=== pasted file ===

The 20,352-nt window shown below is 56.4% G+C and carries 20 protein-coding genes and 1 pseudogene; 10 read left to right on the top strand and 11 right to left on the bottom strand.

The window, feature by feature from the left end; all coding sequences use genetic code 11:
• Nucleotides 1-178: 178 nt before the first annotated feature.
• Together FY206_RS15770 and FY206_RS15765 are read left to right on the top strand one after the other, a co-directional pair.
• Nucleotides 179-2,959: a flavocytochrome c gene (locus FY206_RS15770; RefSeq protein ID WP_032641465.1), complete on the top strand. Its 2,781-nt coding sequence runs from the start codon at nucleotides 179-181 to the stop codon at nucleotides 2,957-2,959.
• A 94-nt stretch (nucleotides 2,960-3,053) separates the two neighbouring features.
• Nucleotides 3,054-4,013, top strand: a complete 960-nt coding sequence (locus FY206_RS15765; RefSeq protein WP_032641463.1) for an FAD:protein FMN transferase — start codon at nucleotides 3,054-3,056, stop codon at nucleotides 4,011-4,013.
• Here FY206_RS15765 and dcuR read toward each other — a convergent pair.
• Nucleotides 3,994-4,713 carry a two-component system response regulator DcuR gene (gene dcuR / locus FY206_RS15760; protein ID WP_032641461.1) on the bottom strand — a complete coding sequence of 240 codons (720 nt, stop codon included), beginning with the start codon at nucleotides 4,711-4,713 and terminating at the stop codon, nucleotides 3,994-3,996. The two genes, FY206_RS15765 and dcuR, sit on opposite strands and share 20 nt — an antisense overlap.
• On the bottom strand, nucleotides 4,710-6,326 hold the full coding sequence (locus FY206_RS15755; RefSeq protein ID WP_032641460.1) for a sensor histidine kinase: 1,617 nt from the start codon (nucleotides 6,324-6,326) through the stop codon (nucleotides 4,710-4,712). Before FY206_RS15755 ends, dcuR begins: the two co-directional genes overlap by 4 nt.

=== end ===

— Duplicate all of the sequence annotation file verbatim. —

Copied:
The 20,352-nt window shown below is 56.4% G+C and carries 20 protein-coding genes and 1 pseudogene; 10 read left to right on the top strand and 11 right to left on the bottom strand.

The window, feature by feature from the left end; all coding sequences use genetic code 11:
• Nucleotides 1-178: 178 nt before the first annotated feature.
• Together FY206_RS15770 and FY206_RS15765 are read left to right on the top strand one after the other, a co-directional pair.
• Nucleotides 179-2,959: a flavocytochrome c gene (locus FY206_RS15770; RefSeq protein ID WP_032641465.1), complete on the top strand. Its 2,781-nt coding sequence runs from the start codon at nucleotides 179-181 to the stop codon at nucleotides 2,957-2,959.
• A 94-nt stretch (nucleotides 2,960-3,053) separates the two neighbouring features.
• Nucleotides 3,054-4,013, top strand: a complete 960-nt coding sequence (locus FY206_RS15765; RefSeq protein WP_032641463.1) for an FAD:protein FMN transferase — start codon at nucleotides 3,054-3,056, stop codon at nucleotides 4,011-4,013.
• Here FY206_RS15765 and dcuR read toward each other — a convergent pair.
• Nucleotides 3,994-4,713 carry a two-component system response regulator DcuR gene (gene dcuR / locus FY206_RS15760; protein ID WP_032641461.1) on the bottom strand — a complete coding sequence of 240 codons (720 nt, stop codon included), beginning with the start codon at nucleotides 4,711-4,713 and terminating at the stop codon, nucleotides 3,994-3,996. The two genes, FY206_RS15765 and dcuR, sit on opposite strands and share 20 nt — an antisense overlap.
• On the bottom strand, nucleotides 4,710-6,326 hold the full coding sequence (locus FY206_RS15755; RefSeq protein ID WP_032641460.1) for a sensor histidine kinase: 1,617 nt from the start codon (nucleotides 6,324-6,326) through the stop codon (nucleotides 4,710-4,712). Before FY206_RS15755 ends, dcuR begins: the two co-directional genes overlap by 4 nt.